Business Standard

Budget cuts worry Britons

Bloomberg  |  London 

On June 5, British paper the ran a letter from 52 economists begging Prime Minister David Cameron and Chancellor of the Exchequer to rethink their radical plan to lower government spending.

“Recent economic figures have shown that the government urgently needs to adopt a Plan B,” said the letter. Then came a rare bit of good for the Prime Minister: an International Monetary Fund report urging Cameron and Osborne to stick to their plan. “Strong fiscal consolidation,” wrote the IMF, “remains essential to achieve a more sustainable budgetary position.”

The arguments over Cameron’s plan are heating up as the Conservative-Liberal Democrat government presses on with the biggest budget squeeze since World War II.

The government envisions about £80 billion of spending cuts plus £30 billion of tax increases over the next four years. Some £6 billion in efficiencies were realised by the government in its various departments.

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Budget cuts worry Britons

On June 5, British paper the Observer ran a letter from 52 economists begging Prime Minister David Cameron and Chancellor of the Exchequer George Osborne to rethink their radical plan to lower government spending.

On June 5, British paper the ran a letter from 52 economists begging Prime Minister David Cameron and Chancellor of the Exchequer to rethink their radical plan to lower government spending.

“Recent economic figures have shown that the government urgently needs to adopt a Plan B,” said the letter. Then came a rare bit of good for the Prime Minister: an International Monetary Fund report urging Cameron and Osborne to stick to their plan. “Strong fiscal consolidation,” wrote the IMF, “remains essential to achieve a more sustainable budgetary position.”

The arguments over Cameron’s plan are heating up as the Conservative-Liberal Democrat government presses on with the biggest budget squeeze since World War II.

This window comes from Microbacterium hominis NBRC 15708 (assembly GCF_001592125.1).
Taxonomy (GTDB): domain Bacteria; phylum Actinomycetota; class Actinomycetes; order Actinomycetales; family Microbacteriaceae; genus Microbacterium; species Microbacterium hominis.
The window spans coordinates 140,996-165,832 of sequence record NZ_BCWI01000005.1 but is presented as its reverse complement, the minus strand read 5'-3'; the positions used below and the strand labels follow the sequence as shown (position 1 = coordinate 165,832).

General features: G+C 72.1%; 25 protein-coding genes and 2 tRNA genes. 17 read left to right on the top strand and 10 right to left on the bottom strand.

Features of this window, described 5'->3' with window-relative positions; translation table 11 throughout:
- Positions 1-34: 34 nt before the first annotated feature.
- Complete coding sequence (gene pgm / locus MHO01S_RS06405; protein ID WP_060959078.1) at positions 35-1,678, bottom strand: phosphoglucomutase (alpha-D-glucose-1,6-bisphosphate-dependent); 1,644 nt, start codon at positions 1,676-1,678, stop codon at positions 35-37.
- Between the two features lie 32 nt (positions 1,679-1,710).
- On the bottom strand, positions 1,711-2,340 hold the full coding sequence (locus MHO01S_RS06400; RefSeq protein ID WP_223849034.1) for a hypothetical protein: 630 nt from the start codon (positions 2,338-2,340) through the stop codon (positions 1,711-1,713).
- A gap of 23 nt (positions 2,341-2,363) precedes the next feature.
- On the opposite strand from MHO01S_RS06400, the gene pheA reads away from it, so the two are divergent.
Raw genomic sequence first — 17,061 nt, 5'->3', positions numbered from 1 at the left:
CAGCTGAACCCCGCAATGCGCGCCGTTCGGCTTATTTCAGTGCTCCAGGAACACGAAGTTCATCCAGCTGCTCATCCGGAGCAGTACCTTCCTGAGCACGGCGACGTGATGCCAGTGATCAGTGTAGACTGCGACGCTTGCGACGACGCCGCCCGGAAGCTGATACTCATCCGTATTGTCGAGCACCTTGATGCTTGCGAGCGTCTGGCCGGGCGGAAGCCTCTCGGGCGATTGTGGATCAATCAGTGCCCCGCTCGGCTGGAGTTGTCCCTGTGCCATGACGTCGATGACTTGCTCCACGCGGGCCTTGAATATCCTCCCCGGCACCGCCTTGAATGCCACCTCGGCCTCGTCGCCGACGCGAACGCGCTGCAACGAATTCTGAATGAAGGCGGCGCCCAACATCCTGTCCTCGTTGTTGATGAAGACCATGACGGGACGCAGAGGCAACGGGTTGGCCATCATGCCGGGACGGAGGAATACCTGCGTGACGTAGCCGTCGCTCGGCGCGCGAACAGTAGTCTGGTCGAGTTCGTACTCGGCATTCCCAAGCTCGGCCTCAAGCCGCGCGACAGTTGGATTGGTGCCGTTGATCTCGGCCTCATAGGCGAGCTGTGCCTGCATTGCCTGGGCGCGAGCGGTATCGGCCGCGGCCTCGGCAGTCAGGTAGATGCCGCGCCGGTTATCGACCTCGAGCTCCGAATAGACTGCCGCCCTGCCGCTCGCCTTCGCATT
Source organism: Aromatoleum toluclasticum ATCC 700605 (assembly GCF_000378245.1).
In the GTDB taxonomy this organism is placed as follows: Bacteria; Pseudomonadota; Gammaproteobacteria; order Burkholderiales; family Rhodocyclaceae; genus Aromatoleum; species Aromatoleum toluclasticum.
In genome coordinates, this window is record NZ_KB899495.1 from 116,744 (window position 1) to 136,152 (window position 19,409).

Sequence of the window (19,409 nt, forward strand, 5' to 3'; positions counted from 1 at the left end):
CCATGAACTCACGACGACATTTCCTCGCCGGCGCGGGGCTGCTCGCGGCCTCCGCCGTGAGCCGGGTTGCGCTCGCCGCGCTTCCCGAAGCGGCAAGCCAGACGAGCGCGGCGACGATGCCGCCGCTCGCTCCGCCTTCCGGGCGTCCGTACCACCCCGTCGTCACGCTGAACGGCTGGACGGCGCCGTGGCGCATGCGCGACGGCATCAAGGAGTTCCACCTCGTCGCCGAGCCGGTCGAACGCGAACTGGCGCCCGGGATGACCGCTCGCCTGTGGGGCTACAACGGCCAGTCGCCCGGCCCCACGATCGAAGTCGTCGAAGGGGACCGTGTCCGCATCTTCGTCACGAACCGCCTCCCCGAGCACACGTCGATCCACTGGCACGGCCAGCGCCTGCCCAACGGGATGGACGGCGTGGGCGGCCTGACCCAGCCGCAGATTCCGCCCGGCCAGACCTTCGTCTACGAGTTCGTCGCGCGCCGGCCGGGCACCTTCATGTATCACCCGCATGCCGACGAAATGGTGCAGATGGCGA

The government envisions about £80 billion of spending cuts plus £30 billion of tax increases over the next four years. Some £6 billion in efficiencies were realised by the government in its various departments.

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Business Standard
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Budget cuts worry Britons

On June 5, British paper the ran a letter from 52 economists begging Prime Minister David Cameron and Chancellor of the Exchequer to rethink their radical plan to lower government spending.

“Recent economic figures have shown that the government urgently needs to adopt a Plan B,” said the letter. Then came a rare bit of good for the Prime Minister: an International Monetary Fund report urging Cameron and Osborne to stick to their plan. “Strong fiscal consolidation,” wrote the IMF, “remains essential to achieve a more sustainable budgetary position.”

The arguments over Cameron’s plan are heating up as the Conservative-Liberal Democrat government presses on with the biggest budget squeeze since World War II.

The government envisions about £80 billion of spending cuts plus £30 billion of tax increases over the next four years. Some £6 billion in efficiencies were realised by the government in its various departments.

image
Business Standard
177 22